January 24, 2021
Donald Trump's Pardons Were So 'Poorly Worded' That His Allies May Still Be Prosecuted, Legal Experts Say

Former President Donald Trump issued more than 100 pardons before leaving the White House, most of them to personal friends and political allies, including controversial figures such as Paul Manafort and Gen. Michael Flynn.

According to a Saturday report from Business Insider, some legal experts believe that Trump's pardons were so "poorly worded" that the individuals he pardoned may still be open to prosecution.

Manafort, who briefly managed Trump's 2016 campaign, was convicted of federal violations linked to former Special Counsel Robert Mueller's investigation into Russian election interference and related matters.

Manafort's pardon was very narrow, according to University of Baltimore law professor Kimberly Wehle, which means that authorities could still go after him. "It says 'for his conviction' and that's it. It's just for the crimes for which he was convicted," she said.

To illustrate her point, Wehle compared Manafort's pardon to the one former President Richard Nixon received. "That is a different wording than Richard Nixon received under his pardon, which is for 'all conceivable crimes,'" the expert explained.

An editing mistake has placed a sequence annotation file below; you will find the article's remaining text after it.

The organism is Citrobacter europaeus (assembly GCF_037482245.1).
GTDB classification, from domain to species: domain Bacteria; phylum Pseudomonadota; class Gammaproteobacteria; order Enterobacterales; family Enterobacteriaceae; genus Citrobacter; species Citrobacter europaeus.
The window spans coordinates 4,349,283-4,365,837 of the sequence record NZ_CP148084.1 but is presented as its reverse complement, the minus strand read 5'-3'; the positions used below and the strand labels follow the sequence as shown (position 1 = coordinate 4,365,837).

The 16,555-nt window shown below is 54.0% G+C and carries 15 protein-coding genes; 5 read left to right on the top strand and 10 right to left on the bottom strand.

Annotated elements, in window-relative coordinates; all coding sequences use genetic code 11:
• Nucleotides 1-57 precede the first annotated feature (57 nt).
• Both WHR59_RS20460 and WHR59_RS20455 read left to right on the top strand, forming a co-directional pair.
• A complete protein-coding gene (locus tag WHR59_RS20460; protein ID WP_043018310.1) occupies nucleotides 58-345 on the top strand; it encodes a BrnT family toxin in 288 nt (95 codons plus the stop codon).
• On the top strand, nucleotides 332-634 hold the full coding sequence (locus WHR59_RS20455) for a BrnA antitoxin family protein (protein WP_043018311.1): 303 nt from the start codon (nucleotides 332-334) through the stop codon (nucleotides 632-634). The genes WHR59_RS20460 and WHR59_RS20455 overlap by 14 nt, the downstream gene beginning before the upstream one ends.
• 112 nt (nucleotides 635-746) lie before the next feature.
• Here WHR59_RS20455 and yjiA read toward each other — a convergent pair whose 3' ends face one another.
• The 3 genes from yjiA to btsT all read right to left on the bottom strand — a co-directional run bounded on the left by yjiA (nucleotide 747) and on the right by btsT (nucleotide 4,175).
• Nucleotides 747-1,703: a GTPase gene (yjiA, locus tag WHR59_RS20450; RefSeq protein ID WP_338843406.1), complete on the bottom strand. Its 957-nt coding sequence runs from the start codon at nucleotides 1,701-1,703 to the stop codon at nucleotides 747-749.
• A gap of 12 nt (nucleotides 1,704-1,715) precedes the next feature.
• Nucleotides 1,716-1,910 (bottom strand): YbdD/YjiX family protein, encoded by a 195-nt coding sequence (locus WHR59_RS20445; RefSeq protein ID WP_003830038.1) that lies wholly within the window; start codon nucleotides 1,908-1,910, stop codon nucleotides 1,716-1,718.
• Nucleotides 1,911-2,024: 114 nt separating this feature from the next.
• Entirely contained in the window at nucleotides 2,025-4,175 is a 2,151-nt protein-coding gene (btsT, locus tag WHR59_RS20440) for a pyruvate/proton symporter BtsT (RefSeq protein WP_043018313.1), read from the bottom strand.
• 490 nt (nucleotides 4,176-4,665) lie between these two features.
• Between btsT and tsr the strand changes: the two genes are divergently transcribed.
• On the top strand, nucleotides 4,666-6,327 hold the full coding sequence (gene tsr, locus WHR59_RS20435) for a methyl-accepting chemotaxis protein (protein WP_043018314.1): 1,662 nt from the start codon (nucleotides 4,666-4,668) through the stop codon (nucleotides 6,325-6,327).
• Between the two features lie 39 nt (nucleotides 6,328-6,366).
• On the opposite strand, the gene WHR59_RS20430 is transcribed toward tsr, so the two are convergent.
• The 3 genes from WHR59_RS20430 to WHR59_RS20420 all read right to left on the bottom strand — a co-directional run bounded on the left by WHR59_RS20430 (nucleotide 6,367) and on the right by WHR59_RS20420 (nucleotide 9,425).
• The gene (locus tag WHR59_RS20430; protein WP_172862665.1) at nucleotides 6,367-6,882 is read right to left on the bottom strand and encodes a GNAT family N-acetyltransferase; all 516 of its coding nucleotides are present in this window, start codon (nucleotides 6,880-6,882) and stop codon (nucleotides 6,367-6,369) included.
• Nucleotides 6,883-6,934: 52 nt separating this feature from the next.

Attorney Andrew Weissman, who worked on Mueller's probe, agreed with Wehle, claiming that Manafort was pardoned for criminal acts of "conviction" which means that he can still be prosecuted on conspiracy charges and charges related to money laundering and witness tampering.

"That leaves numerous crimes as to which Manafort can still be prosecuted, as in Virginia there were 10 hung counts. In Washington, the situation is even more wide open," Wessman stated.

Flynn -- who served as Trump's national security adviser and pleaded guilty to lying to the FBI, but was later pardoned -- may be vulnerable to prosecution as well.

General Michael Flynn speaks during a protest of the outcome of the 2020 presidential election in Washington, DC.
Getty Images | Tasos Katopodis

According to clemency attorney Margaret Love, in pardoning Flynn, Trump may have asserted powers that he did not actually have, which means that a judge could decide that Flynn's pardon does not fully protect him from prosecution.

"I believe there is a strong argument that the constitutional pardon power requires a degree of specificity as to what crime it is pardoning."
Love said that President Joe Biden's Justice Department could decide to go after Flynn and noted that incoming Attorney General Merrick Garland could bring another case against the former national security adviser.

She explained that a competent prosecutor would look "closely at [the pardon] wording" and make a determination based on that.

As Trump was preparing to leave office, some reports alleged that he and his advisers sought payments for pardons as soon as they realized that the commander-in-chief had not legitimate path to victory in the 2020 presidential election.